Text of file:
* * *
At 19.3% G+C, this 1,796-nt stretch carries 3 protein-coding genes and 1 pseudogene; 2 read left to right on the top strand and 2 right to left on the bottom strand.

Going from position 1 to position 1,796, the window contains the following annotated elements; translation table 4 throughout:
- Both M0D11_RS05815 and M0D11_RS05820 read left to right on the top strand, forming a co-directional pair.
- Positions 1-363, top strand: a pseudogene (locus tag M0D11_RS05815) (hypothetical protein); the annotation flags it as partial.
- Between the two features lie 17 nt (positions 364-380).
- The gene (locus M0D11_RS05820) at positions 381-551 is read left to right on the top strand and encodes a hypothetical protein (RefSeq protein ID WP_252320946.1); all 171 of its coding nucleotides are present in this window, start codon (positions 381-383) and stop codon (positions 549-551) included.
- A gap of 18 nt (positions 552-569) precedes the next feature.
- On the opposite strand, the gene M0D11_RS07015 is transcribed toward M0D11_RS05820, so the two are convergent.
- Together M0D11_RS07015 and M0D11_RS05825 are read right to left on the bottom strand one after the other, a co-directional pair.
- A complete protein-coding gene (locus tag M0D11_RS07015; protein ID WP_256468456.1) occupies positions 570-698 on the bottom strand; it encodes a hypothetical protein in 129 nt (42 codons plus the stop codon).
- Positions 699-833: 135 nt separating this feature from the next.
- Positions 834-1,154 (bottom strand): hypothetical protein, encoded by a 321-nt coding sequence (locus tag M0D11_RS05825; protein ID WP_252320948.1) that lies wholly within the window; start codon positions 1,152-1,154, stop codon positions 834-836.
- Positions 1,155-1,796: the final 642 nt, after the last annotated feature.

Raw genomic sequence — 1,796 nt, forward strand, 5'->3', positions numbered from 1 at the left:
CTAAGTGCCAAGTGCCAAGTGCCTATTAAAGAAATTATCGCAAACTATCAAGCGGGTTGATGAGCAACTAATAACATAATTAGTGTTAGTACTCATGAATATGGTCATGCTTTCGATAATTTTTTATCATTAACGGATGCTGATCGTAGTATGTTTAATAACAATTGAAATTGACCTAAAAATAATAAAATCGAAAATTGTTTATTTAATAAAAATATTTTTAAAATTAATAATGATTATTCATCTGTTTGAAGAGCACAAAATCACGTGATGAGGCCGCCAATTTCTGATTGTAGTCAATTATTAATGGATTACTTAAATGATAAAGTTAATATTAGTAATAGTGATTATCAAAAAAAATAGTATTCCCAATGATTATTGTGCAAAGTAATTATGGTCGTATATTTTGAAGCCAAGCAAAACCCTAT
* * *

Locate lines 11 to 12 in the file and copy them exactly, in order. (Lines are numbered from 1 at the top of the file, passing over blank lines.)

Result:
- Positions 699-833: 135 nt separating this feature from the next.
- Positions 834-1,154 (bottom strand): hypothetical protein, encoded by a 321-nt coding sequence (locus tag M0D11_RS05825; protein ID WP_252320948.1) that lies wholly within the window; start codon positions 1,152-1,154, stop codon positions 834-836.